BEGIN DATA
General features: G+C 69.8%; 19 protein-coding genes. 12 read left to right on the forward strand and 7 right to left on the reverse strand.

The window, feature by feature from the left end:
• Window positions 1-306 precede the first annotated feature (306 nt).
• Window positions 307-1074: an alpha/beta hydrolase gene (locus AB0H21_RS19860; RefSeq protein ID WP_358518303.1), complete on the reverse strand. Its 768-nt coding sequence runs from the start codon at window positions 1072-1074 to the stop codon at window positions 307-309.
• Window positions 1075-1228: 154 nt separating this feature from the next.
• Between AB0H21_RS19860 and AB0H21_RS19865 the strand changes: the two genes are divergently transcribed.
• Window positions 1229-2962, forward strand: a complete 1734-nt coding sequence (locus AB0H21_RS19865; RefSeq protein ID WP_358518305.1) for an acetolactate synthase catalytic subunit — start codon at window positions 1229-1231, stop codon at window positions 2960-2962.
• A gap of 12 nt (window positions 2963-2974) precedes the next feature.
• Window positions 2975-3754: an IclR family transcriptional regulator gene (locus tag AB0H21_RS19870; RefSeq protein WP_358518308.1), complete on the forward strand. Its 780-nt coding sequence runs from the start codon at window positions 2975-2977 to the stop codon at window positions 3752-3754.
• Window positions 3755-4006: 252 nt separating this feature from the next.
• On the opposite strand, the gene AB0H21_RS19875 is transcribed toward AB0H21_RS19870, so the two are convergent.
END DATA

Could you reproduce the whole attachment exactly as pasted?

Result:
General features: G+C 69.8%; 19 protein-coding genes. 12 read left to right on the forward strand and 7 right to left on the reverse strand.

The window, feature by feature from the left end:
• Window positions 1-306 precede the first annotated feature (306 nt).
• Window positions 307-1074: an alpha/beta hydrolase gene (locus AB0H21_RS19860; RefSeq protein ID WP_358518303.1), complete on the reverse strand. Its 768-nt coding sequence runs from the start codon at window positions 1072-1074 to the stop codon at window positions 307-309.
• Window positions 1075-1228: 154 nt separating this feature from the next.
• Between AB0H21_RS19860 and AB0H21_RS19865 the strand changes: the two genes are divergently transcribed.
• Window positions 1229-2962, forward strand: a complete 1734-nt coding sequence (locus AB0H21_RS19865; RefSeq protein ID WP_358518305.1) for an acetolactate synthase catalytic subunit — start codon at window positions 1229-1231, stop codon at window positions 2960-2962.
• A gap of 12 nt (window positions 2963-2974) precedes the next feature.
• Window positions 2975-3754: an IclR family transcriptional regulator gene (locus tag AB0H21_RS19870; RefSeq protein WP_358518308.1), complete on the forward strand. Its 780-nt coding sequence runs from the start codon at window positions 2975-2977 to the stop codon at window positions 3752-3754.
• Window positions 3755-4006: 252 nt separating this feature from the next.
• On the opposite strand, the gene AB0H21_RS19875 is transcribed toward AB0H21_RS19870, so the two are convergent.